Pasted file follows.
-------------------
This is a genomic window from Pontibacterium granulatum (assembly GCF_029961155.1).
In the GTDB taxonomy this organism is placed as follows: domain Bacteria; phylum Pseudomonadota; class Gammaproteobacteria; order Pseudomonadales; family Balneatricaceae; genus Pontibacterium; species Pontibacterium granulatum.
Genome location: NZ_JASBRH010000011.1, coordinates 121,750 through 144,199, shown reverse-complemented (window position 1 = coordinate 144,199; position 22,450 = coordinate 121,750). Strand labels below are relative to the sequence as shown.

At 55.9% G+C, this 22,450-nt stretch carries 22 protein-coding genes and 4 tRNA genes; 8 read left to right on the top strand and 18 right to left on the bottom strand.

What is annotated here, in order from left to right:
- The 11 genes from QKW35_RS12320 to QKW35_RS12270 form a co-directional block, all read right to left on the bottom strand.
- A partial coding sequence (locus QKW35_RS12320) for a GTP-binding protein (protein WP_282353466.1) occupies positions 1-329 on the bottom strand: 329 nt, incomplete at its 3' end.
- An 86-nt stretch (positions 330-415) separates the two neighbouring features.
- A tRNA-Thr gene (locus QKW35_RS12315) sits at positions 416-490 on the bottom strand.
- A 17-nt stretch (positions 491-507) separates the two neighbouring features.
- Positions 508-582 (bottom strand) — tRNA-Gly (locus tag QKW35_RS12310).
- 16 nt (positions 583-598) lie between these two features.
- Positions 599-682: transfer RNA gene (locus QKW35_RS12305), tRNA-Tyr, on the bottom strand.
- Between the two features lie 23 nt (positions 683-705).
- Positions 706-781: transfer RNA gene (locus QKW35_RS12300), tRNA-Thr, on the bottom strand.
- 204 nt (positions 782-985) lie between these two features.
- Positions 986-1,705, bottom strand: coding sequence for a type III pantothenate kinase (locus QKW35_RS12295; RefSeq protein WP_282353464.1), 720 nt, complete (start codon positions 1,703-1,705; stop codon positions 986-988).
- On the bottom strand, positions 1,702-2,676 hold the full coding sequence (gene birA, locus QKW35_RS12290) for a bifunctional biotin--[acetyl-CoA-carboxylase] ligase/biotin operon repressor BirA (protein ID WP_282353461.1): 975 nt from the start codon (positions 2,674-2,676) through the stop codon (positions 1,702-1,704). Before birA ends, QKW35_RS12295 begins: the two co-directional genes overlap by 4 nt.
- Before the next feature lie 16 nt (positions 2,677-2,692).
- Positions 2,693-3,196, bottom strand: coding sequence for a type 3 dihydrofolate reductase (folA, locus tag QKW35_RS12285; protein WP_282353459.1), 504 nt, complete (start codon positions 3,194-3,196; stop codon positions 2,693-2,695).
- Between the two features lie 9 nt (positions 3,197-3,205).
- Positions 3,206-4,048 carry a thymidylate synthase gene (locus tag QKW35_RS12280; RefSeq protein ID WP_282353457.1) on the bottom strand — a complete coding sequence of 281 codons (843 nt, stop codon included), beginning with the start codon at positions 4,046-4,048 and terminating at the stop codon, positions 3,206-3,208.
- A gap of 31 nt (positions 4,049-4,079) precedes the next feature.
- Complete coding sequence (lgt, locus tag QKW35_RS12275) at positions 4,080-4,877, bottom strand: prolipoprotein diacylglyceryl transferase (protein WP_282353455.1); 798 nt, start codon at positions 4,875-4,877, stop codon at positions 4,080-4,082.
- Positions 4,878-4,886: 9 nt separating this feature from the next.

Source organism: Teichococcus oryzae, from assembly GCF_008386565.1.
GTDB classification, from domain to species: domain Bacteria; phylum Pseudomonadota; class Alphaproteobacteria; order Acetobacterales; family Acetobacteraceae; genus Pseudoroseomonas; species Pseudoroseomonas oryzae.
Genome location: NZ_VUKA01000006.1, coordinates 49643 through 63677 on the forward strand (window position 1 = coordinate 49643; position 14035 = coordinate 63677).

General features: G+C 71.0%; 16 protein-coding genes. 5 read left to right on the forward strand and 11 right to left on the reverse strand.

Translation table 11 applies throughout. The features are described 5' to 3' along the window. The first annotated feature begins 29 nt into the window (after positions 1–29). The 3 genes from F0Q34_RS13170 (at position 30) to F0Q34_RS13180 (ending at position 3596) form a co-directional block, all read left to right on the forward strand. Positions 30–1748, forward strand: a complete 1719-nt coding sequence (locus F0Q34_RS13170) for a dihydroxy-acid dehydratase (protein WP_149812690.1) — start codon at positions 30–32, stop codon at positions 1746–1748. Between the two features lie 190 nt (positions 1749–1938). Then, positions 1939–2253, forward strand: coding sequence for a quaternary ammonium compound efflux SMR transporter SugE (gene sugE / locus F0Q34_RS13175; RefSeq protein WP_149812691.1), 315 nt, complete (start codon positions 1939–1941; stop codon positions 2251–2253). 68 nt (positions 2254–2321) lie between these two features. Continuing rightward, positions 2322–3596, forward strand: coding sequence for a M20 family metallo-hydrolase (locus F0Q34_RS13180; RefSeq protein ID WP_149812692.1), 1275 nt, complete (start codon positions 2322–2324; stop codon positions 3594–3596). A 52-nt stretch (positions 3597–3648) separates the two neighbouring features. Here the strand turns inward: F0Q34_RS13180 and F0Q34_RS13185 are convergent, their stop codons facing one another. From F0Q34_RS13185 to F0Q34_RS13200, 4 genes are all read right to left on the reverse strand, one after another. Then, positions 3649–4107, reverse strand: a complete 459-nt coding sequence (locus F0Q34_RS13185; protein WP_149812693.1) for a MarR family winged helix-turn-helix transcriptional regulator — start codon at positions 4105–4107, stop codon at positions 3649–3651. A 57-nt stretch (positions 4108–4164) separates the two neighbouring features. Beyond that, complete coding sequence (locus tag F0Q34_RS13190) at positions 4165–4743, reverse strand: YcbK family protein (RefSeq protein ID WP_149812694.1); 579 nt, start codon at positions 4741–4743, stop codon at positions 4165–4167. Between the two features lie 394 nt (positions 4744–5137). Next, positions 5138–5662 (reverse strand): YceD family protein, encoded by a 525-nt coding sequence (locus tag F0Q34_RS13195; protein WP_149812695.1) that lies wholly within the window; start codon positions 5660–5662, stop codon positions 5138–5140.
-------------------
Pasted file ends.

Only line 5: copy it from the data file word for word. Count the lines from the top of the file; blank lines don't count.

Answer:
What is annotated here, in order from left to right: